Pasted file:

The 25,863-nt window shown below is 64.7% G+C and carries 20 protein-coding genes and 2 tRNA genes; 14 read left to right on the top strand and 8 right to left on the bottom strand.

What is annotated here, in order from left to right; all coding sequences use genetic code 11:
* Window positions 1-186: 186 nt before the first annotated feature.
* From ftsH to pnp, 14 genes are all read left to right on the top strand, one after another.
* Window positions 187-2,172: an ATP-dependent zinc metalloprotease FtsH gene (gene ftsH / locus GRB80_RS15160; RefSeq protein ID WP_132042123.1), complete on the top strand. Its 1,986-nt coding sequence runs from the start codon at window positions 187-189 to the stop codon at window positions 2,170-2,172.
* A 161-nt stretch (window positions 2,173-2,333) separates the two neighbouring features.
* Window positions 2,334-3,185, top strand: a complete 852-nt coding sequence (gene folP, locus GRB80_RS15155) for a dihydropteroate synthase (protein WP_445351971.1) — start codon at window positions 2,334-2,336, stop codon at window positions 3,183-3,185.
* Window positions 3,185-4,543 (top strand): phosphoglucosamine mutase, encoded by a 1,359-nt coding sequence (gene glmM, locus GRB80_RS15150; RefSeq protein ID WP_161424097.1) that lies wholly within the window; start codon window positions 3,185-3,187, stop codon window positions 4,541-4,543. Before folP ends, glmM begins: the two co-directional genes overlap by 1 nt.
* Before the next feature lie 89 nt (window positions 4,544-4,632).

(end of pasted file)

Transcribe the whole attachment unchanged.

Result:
The 25,863-nt window shown below is 64.7% G+C and carries 20 protein-coding genes and 2 tRNA genes; 14 read left to right on the top strand and 8 right to left on the bottom strand.

What is annotated here, in order from left to right; all coding sequences use genetic code 11:
* Window positions 1-186: 186 nt before the first annotated feature.
* From ftsH to pnp, 14 genes are all read left to right on the top strand, one after another.
* Window positions 187-2,172: an ATP-dependent zinc metalloprotease FtsH gene (gene ftsH / locus GRB80_RS15160; RefSeq protein ID WP_132042123.1), complete on the top strand. Its 1,986-nt coding sequence runs from the start codon at window positions 187-189 to the stop codon at window positions 2,170-2,172.
* A 161-nt stretch (window positions 2,173-2,333) separates the two neighbouring features.
* Window positions 2,334-3,185, top strand: a complete 852-nt coding sequence (gene folP, locus GRB80_RS15155) for a dihydropteroate synthase (protein WP_445351971.1) — start codon at window positions 2,334-2,336, stop codon at window positions 3,183-3,185.
* Window positions 3,185-4,543 (top strand): phosphoglucosamine mutase, encoded by a 1,359-nt coding sequence (gene glmM, locus GRB80_RS15150; RefSeq protein ID WP_161424097.1) that lies wholly within the window; start codon window positions 3,185-3,187, stop codon window positions 4,541-4,543. Before folP ends, glmM begins: the two co-directional genes overlap by 1 nt.
* Before the next feature lie 89 nt (window positions 4,544-4,632).